Ghost kitchens are easy to set up.

Business advantages

Costs are immediately reduced by the lower staffing levels needed to run just the kitchen, cutting out the personnel needed for service. Premises are typically out of town and can be shared with other kitchens offering different cuisine; no need to pay high commercial property rentals in city or town centre locations and lower costs for the business should, in principle, lead to lower costs for customers.

The big names are getting on board with the likes of Burger King and Five Guys opening ghost kitchens for delivery in recent years, but it’s not just a cost-cutting venture. The business concept can also add to the entrepreneurial spirit of chefs, who can try out new recipes and ideas while minimising the risk. Concepts that fail to wow the customer can be dropped, the kitchen able to easily introduce new menu items and try out different styles of cooking.

For customers, ordering is easy on the appropriate app and they are able to keep up to date on progress of their order, with updates on the ‘order details’ page.

Menu and customer issues

A typical restaurant menu may have to be refined if the integrity of any dishes would be harmed by a delay in delivery, e.g., a freshly prepared ‘rare’ steak is unlikely to benefit from sitting for an extended period in a vehicle, and anything that requires the yolk of a perfectly fried egg to finish it off is probably best enjoyed in a restaurant.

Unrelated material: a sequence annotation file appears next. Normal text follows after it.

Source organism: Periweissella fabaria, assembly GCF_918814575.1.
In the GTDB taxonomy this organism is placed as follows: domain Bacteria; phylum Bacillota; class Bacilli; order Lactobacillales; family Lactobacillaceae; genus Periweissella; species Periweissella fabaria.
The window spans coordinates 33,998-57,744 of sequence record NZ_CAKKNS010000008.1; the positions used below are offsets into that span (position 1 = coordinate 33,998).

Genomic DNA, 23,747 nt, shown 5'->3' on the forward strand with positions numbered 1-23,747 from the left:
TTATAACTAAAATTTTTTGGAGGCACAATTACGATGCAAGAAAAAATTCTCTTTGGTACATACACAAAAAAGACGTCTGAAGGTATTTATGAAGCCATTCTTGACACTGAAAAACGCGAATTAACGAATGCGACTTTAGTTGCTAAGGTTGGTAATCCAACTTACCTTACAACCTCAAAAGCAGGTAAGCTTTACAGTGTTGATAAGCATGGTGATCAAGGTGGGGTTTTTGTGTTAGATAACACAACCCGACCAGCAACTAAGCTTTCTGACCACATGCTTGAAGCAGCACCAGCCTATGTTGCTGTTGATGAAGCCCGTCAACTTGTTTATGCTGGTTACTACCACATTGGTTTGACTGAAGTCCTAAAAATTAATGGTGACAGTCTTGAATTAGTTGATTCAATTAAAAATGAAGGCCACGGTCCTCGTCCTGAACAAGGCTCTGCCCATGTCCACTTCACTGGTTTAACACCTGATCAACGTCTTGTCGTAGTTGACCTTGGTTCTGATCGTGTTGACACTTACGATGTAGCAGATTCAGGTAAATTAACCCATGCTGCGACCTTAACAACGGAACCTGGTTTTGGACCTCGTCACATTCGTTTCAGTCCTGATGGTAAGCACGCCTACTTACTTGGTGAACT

For a ghost kitchen, there is also likely to be an over-reliance on online reviews to promote your business, with a need to pay for visibility on certain sites; reviews are also vital to the success of the business so it is essential that the quality of the product is routinely high to maintain positive customer feedback.

Chef stir fry busy cooking in kitchen. Chef stir fry the food in a frying pan, smoke and splatter the sauce in the kitchen.
Chef stir fry busy cooking in kitchen. Chef stir fry the food in a frying pan, smoke and splatter the sauce in the kitchen.

Future of the business model

According to a 2022 study by SPER market research, Cloud Kitchen Market, it is predicted that the market for food created in such establishments should reach around $170billion worldwide by 2030, with a compound annual growth rate of 12.6 per cent. The business model has a moderately higher profit margin that dine-in restaurants, and a growing number of entrepreneurs and restaurateurs are expected to move into the ghost kitchen market in years to come.

Currently, the likes of Karma Kitchen, founded by London sisters Eccie and Gini Newton, and FoodStars UK, offer businesses the chance to rent out ready-made ghost kitchens in UK locations, or alternatively create ready-to-use private kitchens in commercial locations.

The growing demand for food delivery, boosted by the global pandemic, caused a boon in the growth of the ghost kitchen market, a trend that at present shows little signs of slowing.

Adam Murray
Adam Murray
Author
Find out more
Flavours of Noma in a bottle
The Noma Projects emerged as a seed sown during the COVID era, and has since flourished into an...
By Tove Oskarsson Henckel